Antiphospholipid syndrome which is also known as APS is an autoimmune disease which represents an acquired form of thrombophilia. The etiology of APS remains unknown. This disorder occurs when the immune system mistakenly attacks some of the normal human proteins and manifests itself as recurrent arterial or venous thrombosis and it could emerge after abortions or in recurrent pregnancy loss. In APS, the body produces the wrong antibodies against phospholipid-binding proteins, that is present in the blood and plays an important role in coagulation. Antibodies are specific proteins that usually target and neutralize the body’s invaders, such as viruses and bacteria. When antibodies attack phospholipid-binding proteins, blood clots abnormally. Specifically, it could cause blood clots in veins or arteries leading to stroke and various pregnancy complications such as: endometrial death, miscarriage, preeclampsia, intrauterine growth restriction and prematurity. APS is divided into primary and secondary, which is associated with autoimmune diseases and more often with systemic lupus erythematosus (SLE), while antibodies against cardiolipin are detected in many other conditions (infections, malignancies, drugs, etc.). The symptoms of APS, in addition to arterial and/or venous thrombosis and pregnancy complications, are multisystemic and the differential diagnosis of the primary APS from the secondary, in the context of SLE, is of particular clinical interest and is subject of this literature review.
- antiphospholipid syndrome
- management neonatal outcome
APS characterized by thrombosis of the arteries, veins and microvessels and/or with pregnancy morbidity, with persistently elevated antiphospholipid antibody (aPLs) titers. The syndrome was first described in 1983 by Professor G. Hughes, at Hammersmith Hospital (Hughes Syndrome) [1, 2]. APS is a prothrombotic condition (with related complications such as deep vein thrombosis, pulmonary embolism, etc.), belonging to autoimmune diseases of unknown cause, and is strongly associated with pregnancy [1, 2, 3]. Generally, autoimmune diseases namely Sjorgen’s syndrome, Spondylanthritis, rheumatoid arthtritis RA have an incidence of 5–8% in the general population organoid or systemic, and represent the 2nd cause of hospitalization in Internal Medicine Departments and the 3rd cause of morbidity/mortality [1, 2, 3, 4]. APS occurs as primary in the absence of findings of other autoimmune diseases or as secondary in 36% of cases in the context of another autoimmune disease (SEL, Sjogren’s disease, inflammatory bowel disease, etc.), while it is present in about 5% of patients with subclinical SEL or coexists with another underlying systemic autoimmune disease in 6% of cases [5, 6].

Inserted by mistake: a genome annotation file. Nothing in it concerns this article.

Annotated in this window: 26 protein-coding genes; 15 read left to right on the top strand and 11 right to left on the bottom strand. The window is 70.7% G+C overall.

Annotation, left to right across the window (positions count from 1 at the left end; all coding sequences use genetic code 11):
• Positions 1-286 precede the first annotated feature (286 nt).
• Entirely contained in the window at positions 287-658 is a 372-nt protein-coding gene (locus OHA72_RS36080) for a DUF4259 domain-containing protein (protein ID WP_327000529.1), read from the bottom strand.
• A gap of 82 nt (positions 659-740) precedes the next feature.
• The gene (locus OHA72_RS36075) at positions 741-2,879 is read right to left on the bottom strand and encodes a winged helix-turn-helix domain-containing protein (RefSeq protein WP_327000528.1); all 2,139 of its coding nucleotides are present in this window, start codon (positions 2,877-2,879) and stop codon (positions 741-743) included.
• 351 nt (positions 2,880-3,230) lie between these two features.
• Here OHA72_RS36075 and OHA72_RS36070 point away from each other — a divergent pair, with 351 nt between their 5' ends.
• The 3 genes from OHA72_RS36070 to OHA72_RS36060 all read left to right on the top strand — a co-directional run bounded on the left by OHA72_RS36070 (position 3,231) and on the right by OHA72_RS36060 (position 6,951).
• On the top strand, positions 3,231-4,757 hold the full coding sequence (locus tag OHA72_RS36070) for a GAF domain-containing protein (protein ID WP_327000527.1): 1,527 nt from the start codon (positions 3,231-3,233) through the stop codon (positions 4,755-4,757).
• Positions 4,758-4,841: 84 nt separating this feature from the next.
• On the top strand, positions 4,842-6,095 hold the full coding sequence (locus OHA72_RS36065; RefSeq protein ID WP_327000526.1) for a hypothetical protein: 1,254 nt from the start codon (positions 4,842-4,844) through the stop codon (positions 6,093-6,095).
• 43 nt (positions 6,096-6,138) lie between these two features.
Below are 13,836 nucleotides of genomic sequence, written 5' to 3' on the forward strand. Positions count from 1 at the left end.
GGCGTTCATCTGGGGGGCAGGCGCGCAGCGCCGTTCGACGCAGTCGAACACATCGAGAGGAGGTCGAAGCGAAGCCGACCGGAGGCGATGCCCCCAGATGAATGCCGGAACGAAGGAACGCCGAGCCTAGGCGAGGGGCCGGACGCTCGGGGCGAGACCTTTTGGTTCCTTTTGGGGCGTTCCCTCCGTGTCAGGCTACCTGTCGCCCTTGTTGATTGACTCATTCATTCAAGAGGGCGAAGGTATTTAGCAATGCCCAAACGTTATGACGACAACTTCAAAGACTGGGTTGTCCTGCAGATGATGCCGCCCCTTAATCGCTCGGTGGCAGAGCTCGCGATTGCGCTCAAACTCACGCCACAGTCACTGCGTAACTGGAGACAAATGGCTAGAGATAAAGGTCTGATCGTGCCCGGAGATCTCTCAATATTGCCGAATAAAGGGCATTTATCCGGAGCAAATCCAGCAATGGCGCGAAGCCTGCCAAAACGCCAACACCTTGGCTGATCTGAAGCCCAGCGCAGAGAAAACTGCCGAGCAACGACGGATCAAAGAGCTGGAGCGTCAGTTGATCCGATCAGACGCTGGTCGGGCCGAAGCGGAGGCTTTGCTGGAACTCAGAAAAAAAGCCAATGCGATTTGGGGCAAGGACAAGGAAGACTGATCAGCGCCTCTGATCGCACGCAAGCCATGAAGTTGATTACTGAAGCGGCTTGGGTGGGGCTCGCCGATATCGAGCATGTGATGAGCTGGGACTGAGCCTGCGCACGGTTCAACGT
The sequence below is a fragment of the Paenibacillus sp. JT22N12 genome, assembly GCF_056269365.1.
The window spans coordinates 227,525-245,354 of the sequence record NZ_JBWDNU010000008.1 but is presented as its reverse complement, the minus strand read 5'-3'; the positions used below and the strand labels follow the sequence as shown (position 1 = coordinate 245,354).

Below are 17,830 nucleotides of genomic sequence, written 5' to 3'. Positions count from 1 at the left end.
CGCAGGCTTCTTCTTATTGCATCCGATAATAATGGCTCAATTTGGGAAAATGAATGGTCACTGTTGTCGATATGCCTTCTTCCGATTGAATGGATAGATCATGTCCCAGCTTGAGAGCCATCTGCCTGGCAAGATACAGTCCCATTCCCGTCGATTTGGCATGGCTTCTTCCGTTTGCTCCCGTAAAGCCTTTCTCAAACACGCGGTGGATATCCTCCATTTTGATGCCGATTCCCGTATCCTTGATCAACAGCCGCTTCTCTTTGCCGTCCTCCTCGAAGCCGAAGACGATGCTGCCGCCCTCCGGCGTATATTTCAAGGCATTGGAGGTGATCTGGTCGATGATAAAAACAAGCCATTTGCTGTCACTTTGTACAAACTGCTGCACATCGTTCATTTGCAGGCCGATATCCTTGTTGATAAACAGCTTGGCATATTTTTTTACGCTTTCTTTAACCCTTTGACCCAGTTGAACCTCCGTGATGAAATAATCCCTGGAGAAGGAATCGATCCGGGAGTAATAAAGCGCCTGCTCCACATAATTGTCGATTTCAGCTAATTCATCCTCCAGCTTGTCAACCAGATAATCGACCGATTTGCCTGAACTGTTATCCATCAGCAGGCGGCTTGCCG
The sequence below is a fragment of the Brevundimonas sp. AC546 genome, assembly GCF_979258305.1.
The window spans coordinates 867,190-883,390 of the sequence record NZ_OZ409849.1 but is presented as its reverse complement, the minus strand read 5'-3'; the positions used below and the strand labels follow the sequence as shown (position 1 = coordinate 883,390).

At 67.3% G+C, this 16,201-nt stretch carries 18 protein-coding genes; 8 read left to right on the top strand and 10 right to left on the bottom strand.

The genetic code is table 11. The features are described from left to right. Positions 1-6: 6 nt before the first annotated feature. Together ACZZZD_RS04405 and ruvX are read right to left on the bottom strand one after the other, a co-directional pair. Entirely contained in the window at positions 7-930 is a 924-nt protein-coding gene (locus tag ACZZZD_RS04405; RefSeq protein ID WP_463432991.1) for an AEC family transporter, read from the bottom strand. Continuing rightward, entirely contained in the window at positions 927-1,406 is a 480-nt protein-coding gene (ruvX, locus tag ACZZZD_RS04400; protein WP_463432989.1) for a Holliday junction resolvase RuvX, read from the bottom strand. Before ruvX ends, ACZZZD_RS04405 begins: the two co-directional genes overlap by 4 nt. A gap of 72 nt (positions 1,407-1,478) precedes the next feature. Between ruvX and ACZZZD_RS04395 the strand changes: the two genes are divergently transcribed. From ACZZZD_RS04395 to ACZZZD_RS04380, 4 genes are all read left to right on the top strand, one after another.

The incidence of the syndrome is increased with age. During pregnancy, aPLs detection ranges from 0 to 11%, with an average incidence of about 2%. On the contrary, the syndrome is detected in up to 37% of the patients with systemic erythematosus lupus (SEL). In the nonpregnancy setting, venous thromboses are more common than arterial ones and can be diagnosed by imaging techniques and/or histologic evidence [5, 6, 7].
According to literature APS is the cause for 1 out of 5 Deep Vein Thrombosis (‘DVTs’), 1 out of 5 cases of SLE (arterial stroke) in young patients (age <45 years) and 1 out of 5 miscarriages. Especially for Obstetrics Hughes Syndrome is currently recognized as the leading cause for the miscarriages [5, 6, 7]. In addition, APS is diagnosed as the underlying diagnosis in a still unknown percentage of cases previously misdiagnosed as migraine, Alzheimer’s disease, and Multiple MS. It is estimated that the true incidence of the syndrome can be up to 1–2% or more in the general population [5, 6, 7]. Correlations-Percentages The mean age of APS onset is >30 years, with a female to male ratio of 5:1 and relapses usually take place at the same or similar area of the body. There is no apparent racial preference, but an increased incidence of SEL is reported in African Americans and Spaniards. Patients with SEL have positive aPLs in a percentage of 15–35%, but only about 50% of these patients will develop APS symptoms [5, 6, 7].
4. Clinical subtypes
Special categories of APS are described usually correlated to the target-organ or the severity of the manifestations. The following are included: Generalized APS, Arterial APS, APS and heart, APS and kidneys, Cerebral APS, Pediatric APS, Neonatal APS, Catastrophic CAPS and Obstetric APS [5, 6, 7].
5. Catastrophic APS
The 0.8% of the cases is characterized as Catastrophic Antiphospholipid Syndrome (CAPS). It is a very rare and severe form of APS. There are diffuse clots in the small vessels throughout the body. Sometimes it can appear as the first manifestation of APS and even without clinical or serological confirmation of SEL. Early diagnosis is necessary and immediate start of an aggressive treatment is inevitable [5, 7, 8, 9]. CAPS is caused when at least 3 different systems are affected at intervals of days or weeks, with multiple thrombosis in large and small vessels. The organs that are usually affected are: a) kidneys, b) lungs, c) heart, d) small-large vessels with consequences as peripheral limb ischemia, stroke, myocardial infarction, thrombosis of blood vessels of abdominal organs with a mortality rate of 50% [5, 7, 8, 9]. The observed thrombocytopenia is usually mild between 100-150x109/L but severe thrombocytopenia can be also observed. The prevalence of the syndrome in the general population ranges between 2% and 4% meaning 40–50 patients in 100,000 based on the criteria (mean age of diagnosis 34 years) and 7: 1 in the SEL/APS combination [5, 7, 8, 9].